Having teammates spread across wide geographies and different time zones has its challenges, and there are strong opinions, both pro, and con. With the speed of the highly competitive software development market and the need for continuous improvement in application development, trends are pointing towards companies trying to find and retain the best talent, wherever they may be.
As a software engineer and technology consultant, I have been working with agile distributed teams for close to 18 years. If you or your company are already in a model of distributed agile development teams or are considering the approach, here are some of my recommendations to support success for agile remote teams.
Set Clear Expectations
Start by defining project goals and addressing how the team will communicate throughout the project. This standardization is crucial for setting a strong foundation for your team. Agile/Scrum Project Management has been proven to work well with distributed teams, despite the Agile movement having been conceived in a closed space. Agile team communication and goal reviews (backlog grooming sessions, sprint reviews) can also support a friendly atmosphere. Stick to the Agile script and follow the ceremonies.
When defining tasks, set an expected date for completion with as much detail as possible. Avoid terms open to interpretation, like “well” or “soon.” Say exactly how and when to complete tasks.
Have Open Communication
Since you can’t bump into each other or show up at someone’s desk, you need to have reliable communication channels. Slack, and Microsoft’s Teams platforms continue to increase in utility and popularity. These are great for day-to-day conversation and moving project work along its timeline.
I always suggest having an open chat room and, depending on what client you are using, having specific channels or groups for different project topics. If it doesn’t affect productivity, consider having a social channel to “hang out.” Message boards can help the team bond and promote the company culture to remote staff.
Answering any messages as soon as possible supports open communication with the team. Team members can’t physically pop-in to catch up with you, so delays in conversation can give the impression that you are distant or unreachable.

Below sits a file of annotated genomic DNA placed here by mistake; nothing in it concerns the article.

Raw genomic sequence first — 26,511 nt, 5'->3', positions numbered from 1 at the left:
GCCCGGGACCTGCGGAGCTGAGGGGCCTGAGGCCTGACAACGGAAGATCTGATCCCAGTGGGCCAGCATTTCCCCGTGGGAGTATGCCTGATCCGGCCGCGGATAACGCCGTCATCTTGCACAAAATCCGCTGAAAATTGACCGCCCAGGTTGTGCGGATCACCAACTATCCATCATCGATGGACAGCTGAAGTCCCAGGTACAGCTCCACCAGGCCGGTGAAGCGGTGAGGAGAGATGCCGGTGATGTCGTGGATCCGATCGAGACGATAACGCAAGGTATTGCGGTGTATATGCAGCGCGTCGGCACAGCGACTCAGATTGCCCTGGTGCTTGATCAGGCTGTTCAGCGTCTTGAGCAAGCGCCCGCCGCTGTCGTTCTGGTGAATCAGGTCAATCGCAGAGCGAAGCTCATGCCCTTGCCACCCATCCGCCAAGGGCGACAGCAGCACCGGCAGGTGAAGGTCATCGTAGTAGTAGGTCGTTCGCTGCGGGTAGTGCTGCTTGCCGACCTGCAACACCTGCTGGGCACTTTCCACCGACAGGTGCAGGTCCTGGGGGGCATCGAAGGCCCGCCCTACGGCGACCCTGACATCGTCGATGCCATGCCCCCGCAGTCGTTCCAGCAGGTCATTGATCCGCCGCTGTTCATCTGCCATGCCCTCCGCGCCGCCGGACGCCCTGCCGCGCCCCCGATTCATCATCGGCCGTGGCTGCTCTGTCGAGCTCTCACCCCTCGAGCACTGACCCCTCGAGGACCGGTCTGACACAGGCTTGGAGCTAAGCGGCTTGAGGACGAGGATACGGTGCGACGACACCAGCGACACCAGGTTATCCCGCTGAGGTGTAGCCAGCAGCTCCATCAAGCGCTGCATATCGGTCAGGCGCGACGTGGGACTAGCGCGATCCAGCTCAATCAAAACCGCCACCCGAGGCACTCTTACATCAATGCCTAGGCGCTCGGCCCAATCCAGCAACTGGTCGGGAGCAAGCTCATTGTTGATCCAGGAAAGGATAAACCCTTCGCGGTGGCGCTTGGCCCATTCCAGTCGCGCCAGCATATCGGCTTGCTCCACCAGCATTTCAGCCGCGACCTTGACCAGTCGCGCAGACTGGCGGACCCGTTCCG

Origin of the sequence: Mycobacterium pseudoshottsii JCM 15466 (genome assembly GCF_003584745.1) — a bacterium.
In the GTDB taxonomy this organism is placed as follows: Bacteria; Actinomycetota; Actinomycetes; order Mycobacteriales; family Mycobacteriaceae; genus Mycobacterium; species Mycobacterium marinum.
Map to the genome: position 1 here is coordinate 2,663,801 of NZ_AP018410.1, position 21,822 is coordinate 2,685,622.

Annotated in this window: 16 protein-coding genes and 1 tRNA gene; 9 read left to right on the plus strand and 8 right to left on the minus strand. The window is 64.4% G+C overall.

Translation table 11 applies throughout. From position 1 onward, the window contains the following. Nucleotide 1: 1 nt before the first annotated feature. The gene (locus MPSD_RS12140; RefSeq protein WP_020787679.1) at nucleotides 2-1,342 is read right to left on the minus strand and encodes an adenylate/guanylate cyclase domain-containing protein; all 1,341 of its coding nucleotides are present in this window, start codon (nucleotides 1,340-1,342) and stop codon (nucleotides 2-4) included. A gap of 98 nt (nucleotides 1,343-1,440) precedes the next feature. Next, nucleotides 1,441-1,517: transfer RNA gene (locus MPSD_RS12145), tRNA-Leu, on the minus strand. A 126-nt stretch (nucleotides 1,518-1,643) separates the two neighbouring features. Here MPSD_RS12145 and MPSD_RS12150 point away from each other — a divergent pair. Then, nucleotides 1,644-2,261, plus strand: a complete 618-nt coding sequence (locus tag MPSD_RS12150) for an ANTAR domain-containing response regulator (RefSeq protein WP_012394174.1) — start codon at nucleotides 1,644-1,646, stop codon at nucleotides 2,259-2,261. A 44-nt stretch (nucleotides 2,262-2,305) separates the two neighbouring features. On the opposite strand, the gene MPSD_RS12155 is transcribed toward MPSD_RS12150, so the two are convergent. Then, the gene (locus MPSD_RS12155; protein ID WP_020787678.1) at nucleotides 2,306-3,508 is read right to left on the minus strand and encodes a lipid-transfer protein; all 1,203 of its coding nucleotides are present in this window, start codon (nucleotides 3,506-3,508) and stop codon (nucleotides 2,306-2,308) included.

Treat Remote as Local and Local as Remote
Remote workers can feel shunned and left out for reasons pointed out in a 2017 article in the Harvard Business Review. I agree that this is a possibility as I have seen this happen, time and again. Consider, as well, that if your company’s website or social media platforms are promoting social events that remote team members are not available to attend, the feeling of exclusion will escalate. Encourage your extended team to take some social time when appropriate.
Give your remote team members the same level of access and permissions as on-site resources. Documentation and announcements should be shared digitally and not in a physical file bin or a bulletin board.
Assume that all meetings are remote and schedule in advance as much as possible on a meeting platform that works for the entire team and provides call-in numbers as a back-up for any tech issues. Doing this will present the team as a cohesive, well-organized unit which is good for morale.
Always be on time on time for meetings. Five minutes can seem like an eternity for a team to wait in silence. If you are running late, tell someone. We discussed message boards earlier in this post. Use them to communicate if you are behind schedule and expect the same courtesy from your team members.
You can work efficiently from home or a remote location, but it can be a lonely activity. When the time and budget are available, meet face to face with your team to boost integration, trust, and an understanding of company culture.